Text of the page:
Minimalist lido and surf shack open a stone’s throw from London
Birch hotel promotes next-generation escapes in the English countryside with a design by architecture collective Red Deer – and now, the retreat comes with a new minimalist lido and poolside bar
‘Birch looks like a hotel but feels like a festival,’ goes the new creative escape’s website, and in designing it, architectural collective Red Deer, placed that slogan at the heart of their approach. Soft-opening during the pandemic and launching its brand new, blue-green minimalist lido and surf shack-style poolside bar this month, Birch is a hospitality offering centering on a sense of retreat and community, and a holistic environment that offers calm and flexibility, a stone’s throw from London.
‘We tried to approach the idea of a hotel differently, more like a start up, and not like the typical grade II listed heritage hotel, where you focus on updating the finishes. Instead we embraced seeing a bit of decay and wear, there is a really nice contrast between the old and new objects you put into these heritage spaces,’ explains the Red Deer co-founder Ciarán O’Brien.
The architecture team, led by co-founders O’Brien, Lionel Real de Azúa and Lucas Che Tizard, looked at what the site – a Georgian, Grade II* listed mansion and estate in Hertfordshire, a short drive from London – offered for inspiration. Working with the building’s bones and in collaboration with Birch founders Chris King and Chris Penn, they transformed it into a ‘next-generation escape,’ composed of the main building and a selection of different structures and areas around it – a family, part of which is the gleaming new lido.
‘We approached the lido in the same way we approached everything else at Birch; challenging wastefulness and uniformity. We found out that there was supposed to be a hidden ice skating rink somewhere on the estate but we couldn’t find it, so we designed the lido as though we had uncovered it like archeology in the ground. We wanted to rethink everything, we didn’t want to do a pool that looks like a pool. Instead its low and full of pastel colours found in nature,’ says O’Brien.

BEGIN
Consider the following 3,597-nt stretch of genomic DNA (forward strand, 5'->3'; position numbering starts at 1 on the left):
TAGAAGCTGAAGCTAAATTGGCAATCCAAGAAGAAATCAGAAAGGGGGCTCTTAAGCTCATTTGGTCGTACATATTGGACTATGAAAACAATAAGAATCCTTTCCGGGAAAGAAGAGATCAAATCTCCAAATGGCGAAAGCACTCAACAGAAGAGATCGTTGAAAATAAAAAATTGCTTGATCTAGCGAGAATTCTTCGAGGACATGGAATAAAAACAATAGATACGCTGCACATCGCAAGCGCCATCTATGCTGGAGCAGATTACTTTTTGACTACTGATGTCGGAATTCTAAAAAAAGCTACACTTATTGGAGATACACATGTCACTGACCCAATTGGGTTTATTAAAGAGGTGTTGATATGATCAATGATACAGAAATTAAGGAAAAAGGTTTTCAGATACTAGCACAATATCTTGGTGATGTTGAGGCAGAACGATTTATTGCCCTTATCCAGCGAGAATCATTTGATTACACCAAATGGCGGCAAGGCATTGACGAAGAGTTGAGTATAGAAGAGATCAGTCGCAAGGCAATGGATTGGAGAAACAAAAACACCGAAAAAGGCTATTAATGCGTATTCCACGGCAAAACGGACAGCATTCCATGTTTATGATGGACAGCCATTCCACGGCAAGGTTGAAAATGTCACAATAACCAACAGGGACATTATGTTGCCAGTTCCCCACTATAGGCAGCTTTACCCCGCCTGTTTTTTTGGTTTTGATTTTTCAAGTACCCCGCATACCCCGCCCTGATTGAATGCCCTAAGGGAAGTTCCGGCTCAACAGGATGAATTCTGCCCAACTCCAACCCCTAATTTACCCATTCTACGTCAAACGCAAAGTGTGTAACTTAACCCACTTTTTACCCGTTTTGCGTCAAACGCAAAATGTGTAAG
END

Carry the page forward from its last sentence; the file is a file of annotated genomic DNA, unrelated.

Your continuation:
The calming, minimalist lido environment reflects the serene atmosphere favoured in the bedrooms, where the absence of televisions and clutter ensure a restful stay. ‘In the bedrooms we wanted to offer space and room to breathe. There are no TVs or dominating wardrobes in the Birch rooms, just a few simple moves: a huge bed, colours across the walls and then we focused on deconstructing a series of valet stands as it’s a standard object you immediately use when you go into a hotel room,’ adds O’Brien. ‘We collaborated with local designer Jan Hendzel Studio, ceramicist Emma Louise Payne, designer Charlotte Kidger and metalsmith Lucie Naujalis on the stands and they give each room a sculptural focal point.’
The interior is populated with few, carefully selected objects and furniture, from contemporary craft items to vintage finds and 20th century Modern pieces. For example, Payne created bespoke handmade details, such as a range of glazed porcelain pendants, for the project. Birch and its new minimalist lido are conceived to combine wellness, craft, design, and a prevailing sense of relaxation through architecture and nature. ‘The whole place is light and informal. there’s space to grow,’ concludes O’Brien. §